"Told from a blind child’s perspective, this warm and delectable picture book from India is about friendship and community in gorgeous Ladakh. Suitable for diverse and multicultural book collections. Tsering can’t wait to taste his grandmother’s delicious noodle soup. He invites a string of friends and neighbours home. But as preparations get underway, there is a power cut and the house is plunged into darkness. Will Abi be able to put together the much-anticipated thukpa? Told from a blind child’s perspective, this tale by Praba Ram and Sheela Preuitt is accompanied by Shilpa Ranade’s stunning illustrations. Thukpa for All is featured on the IBBY List of Outstanding Books for Young People with Disabilities (2019) and in the Outstanding International Books list (2020) by the United States Board on Books for Young People (USBBY)." -- publisher
"Long an anchor text for school units on immigration and tolerance, Who Belongs Here? is now renewed in look and content. Teaching compassion for recent immigrants while sharing the important contributions made by immigrants of the past, this story is more relevant now than ever. In this probing, plain-spoken book, based on a true story, Margy Burns Knight and Anne Sibley O'Brien, author and illustrator of the acclaimed "Talking Walls," invite young readers to explore the human implications of intolerance. Anecdotes relating the experiences of other refugees and their contributions to American culture play counterpoint to Nary's tale, all enlivened by O'Brien's full-color pastels. A compendium at the end of the book offers more detailed information about Pol, Pot, Ellis Island, and other topics in this text. Who Belongs Here? will lead to discussions about The effects of war on children and families * Refugees and relocation processes in the U.S.Cambodian culture * U.S. History and attitudes towards immigration * Bullying and intolerance * Conflict-resolution skills * Lexile Level 1040, Fountas and Pinnell Level W" -- publisher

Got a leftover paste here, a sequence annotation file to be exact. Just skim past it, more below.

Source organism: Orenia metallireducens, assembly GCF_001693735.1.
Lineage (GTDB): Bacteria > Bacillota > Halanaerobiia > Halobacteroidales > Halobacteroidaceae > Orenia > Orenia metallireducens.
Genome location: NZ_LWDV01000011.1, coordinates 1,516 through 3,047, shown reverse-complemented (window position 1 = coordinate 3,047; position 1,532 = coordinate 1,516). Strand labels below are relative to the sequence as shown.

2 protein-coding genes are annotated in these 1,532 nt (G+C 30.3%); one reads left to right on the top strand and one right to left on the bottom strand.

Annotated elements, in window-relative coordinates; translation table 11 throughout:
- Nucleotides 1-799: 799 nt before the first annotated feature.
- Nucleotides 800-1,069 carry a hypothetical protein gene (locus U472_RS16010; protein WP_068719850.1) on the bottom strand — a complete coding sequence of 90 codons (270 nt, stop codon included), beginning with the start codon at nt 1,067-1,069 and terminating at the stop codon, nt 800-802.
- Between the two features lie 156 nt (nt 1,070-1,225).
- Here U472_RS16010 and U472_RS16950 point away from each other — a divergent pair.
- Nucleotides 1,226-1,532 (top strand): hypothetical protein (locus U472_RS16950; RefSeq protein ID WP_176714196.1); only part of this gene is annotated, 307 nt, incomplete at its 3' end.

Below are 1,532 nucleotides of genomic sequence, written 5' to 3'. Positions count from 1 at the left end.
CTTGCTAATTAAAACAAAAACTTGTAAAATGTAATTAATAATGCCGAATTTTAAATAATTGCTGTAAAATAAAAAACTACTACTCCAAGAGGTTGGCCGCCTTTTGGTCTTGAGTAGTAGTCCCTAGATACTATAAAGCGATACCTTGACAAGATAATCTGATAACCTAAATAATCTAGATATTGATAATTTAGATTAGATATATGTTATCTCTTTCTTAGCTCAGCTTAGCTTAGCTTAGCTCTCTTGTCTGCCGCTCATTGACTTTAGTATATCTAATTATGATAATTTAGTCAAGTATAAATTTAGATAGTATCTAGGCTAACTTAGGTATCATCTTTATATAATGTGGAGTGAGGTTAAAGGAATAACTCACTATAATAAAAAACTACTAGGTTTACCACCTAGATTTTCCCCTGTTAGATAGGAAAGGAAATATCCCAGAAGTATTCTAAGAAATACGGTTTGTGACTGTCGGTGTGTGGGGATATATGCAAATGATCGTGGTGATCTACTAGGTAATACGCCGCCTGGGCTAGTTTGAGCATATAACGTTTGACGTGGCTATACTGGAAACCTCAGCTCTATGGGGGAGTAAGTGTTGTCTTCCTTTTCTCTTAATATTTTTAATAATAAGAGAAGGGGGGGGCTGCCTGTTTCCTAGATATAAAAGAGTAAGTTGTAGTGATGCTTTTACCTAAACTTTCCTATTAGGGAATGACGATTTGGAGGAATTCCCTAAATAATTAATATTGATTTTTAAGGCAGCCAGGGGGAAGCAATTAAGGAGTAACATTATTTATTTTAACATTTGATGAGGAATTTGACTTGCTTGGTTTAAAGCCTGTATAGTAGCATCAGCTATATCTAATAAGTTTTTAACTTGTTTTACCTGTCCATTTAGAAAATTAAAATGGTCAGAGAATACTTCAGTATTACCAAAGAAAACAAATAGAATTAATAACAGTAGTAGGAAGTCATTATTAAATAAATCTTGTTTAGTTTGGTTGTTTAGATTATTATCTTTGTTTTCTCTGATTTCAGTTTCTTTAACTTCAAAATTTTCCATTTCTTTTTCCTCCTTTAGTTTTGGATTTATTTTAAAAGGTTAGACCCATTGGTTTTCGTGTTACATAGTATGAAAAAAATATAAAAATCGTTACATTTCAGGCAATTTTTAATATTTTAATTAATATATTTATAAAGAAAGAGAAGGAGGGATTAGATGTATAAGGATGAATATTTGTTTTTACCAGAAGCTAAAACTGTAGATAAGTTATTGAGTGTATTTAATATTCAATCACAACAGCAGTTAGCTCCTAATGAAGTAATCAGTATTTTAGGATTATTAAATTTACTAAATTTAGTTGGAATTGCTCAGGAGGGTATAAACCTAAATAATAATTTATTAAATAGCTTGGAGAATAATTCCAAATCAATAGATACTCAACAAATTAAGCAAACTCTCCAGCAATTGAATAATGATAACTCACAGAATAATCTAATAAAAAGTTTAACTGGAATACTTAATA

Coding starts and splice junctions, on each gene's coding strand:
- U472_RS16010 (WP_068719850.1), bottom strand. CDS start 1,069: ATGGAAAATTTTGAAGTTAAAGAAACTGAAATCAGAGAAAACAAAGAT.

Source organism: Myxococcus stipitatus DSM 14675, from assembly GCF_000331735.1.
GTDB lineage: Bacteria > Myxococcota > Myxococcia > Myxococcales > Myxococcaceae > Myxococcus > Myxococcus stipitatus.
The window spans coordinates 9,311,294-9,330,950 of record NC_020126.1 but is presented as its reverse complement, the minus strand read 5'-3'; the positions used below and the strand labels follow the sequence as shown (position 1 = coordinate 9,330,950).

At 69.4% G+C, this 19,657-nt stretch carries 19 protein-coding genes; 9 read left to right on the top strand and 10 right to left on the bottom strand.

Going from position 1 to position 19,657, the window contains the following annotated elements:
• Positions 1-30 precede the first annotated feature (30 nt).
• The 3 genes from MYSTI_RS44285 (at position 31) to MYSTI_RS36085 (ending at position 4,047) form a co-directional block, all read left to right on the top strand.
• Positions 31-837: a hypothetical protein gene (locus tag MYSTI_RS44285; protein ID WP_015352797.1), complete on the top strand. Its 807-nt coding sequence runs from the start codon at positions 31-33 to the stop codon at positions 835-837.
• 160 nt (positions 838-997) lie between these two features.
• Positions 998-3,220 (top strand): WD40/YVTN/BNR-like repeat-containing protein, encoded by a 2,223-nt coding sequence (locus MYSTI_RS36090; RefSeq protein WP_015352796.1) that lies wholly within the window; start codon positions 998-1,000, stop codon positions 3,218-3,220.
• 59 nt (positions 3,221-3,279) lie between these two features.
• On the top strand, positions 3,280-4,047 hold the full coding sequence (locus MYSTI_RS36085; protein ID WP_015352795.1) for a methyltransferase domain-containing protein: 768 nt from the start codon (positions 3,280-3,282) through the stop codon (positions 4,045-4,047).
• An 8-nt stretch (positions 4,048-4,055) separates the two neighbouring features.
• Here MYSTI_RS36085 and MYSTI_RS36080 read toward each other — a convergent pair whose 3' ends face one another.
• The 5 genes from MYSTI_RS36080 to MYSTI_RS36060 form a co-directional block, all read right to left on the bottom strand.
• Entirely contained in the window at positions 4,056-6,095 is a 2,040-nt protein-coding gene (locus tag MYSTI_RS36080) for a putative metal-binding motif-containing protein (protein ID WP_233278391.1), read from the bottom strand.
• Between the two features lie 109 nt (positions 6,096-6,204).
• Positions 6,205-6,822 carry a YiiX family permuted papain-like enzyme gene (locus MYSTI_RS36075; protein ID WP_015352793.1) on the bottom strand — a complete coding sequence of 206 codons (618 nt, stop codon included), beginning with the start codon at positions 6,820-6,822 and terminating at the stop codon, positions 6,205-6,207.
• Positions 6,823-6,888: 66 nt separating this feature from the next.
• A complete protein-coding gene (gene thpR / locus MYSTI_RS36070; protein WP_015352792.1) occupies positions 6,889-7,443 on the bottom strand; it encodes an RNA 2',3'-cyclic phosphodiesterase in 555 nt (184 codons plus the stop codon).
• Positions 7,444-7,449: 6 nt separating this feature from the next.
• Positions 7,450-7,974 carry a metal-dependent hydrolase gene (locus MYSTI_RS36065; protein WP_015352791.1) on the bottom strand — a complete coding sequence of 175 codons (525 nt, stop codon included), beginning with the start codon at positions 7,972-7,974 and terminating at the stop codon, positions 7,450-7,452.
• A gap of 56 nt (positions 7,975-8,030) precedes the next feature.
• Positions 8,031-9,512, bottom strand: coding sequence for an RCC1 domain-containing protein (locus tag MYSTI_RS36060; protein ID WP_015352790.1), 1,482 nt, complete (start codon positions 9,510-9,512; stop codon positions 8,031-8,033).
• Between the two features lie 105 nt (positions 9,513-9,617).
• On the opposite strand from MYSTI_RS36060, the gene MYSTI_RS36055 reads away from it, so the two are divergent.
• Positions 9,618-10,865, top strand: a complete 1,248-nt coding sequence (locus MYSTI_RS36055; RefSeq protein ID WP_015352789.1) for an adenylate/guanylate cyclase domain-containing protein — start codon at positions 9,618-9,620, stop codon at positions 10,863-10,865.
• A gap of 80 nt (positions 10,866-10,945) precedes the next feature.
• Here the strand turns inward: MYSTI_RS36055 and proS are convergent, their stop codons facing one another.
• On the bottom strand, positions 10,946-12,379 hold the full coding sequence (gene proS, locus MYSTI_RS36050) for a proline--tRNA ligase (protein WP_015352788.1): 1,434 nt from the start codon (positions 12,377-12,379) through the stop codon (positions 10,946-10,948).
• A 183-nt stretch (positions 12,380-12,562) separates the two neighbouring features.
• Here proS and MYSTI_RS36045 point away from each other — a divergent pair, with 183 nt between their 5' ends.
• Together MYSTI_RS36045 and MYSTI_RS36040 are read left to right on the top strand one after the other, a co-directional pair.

"This sweet and gentle picture book celebrates summer in Japan, as one little girl shares her love for bugs with her cousin who is visiting from America. Two young cousins who are separated by language, continent and culture meet for the first time when Jill’s family travels from America to Japan to stay with Natsumi’s family during the summer holidays. Natsumi’s nervousness about meeting her cousin from across the sea quickly disappears when she discovers that her cousin is a lot like her: they both love summertime’s hot sandy beaches, cool refreshing watermelon, festivals and fireworks. Then Jill asks Natsumi about the strange buzzing sound that comes from the nearby trees, and Natsumi is nervous once again. What if Jill is frightened of Natsumi’s cherished cicadas, the insects that sing the music of summertime? This is a tender, evocative story that celebrates the special pleasures of summertime and of reunions with faraway family and friends." -- publisher